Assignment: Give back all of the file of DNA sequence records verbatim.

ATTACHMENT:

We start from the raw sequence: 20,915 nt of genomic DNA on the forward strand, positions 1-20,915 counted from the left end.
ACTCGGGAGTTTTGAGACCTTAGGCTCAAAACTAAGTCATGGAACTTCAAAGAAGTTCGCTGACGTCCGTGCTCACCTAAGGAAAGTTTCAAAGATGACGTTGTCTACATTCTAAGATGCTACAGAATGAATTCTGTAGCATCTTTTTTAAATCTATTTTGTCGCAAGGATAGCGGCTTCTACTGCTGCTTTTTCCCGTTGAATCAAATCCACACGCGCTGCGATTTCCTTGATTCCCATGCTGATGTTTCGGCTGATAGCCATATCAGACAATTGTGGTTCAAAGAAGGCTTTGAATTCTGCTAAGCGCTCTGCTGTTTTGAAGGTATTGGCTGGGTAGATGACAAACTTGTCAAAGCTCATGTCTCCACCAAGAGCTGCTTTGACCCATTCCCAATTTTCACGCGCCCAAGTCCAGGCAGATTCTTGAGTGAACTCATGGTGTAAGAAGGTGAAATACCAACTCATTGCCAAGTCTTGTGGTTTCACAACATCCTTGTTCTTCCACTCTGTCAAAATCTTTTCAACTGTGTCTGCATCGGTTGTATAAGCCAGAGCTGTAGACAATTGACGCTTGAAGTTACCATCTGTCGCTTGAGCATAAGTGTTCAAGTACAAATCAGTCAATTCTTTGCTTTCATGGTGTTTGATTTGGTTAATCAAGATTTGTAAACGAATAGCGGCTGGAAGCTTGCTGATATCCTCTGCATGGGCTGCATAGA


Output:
We start from the raw sequence: 20,915 nt of genomic DNA on the forward strand, positions 1-20,915 counted from the left end.
ACTCGGGAGTTTTGAGACCTTAGGCTCAAAACTAAGTCATGGAACTTCAAAGAAGTTCGCTGACGTCCGTGCTCACCTAAGGAAAGTTTCAAAGATGACGTTGTCTACATTCTAAGATGCTACAGAATGAATTCTGTAGCATCTTTTTTAAATCTATTTTGTCGCAAGGATAGCGGCTTCTACTGCTGCTTTTTCCCGTTGAATCAAATCCACACGCGCTGCGATTTCCTTGATTCCCATGCTGATGTTTCGGCTGATAGCCATATCAGACAATTGTGGTTCAAAGAAGGCTTTGAATTCTGCTAAGCGCTCTGCTGTTTTGAAGGTATTGGCTGGGTAGATGACAAACTTGTCAAAGCTCATGTCTCCACCAAGAGCTGCTTTGACCCATTCCCAATTTTCACGCGCCCAAGTCCAGGCAGATTCTTGAGTGAACTCATGGTGTAAGAAGGTGAAATACCAACTCATTGCCAAGTCTTGTGGTTTCACAACATCCTTGTTCTTCCACTCTGTCAAAATCTTTTCAACTGTGTCTGCATCGGTTGTATAAGCCAGAGCTGTAGACAATTGACGCTTGAAGTTACCATCTGTCGCTTGAGCATAAGTGTTCAAGTACAAATCAGTCAATTCTTTGCTTTCATGGTGTTTGATTTGGTTAATCAAGATTTGTAAACGAATAGCGGCTGGAAGCTTGCTGATATCCTCTGCATGGGCTGCATAGA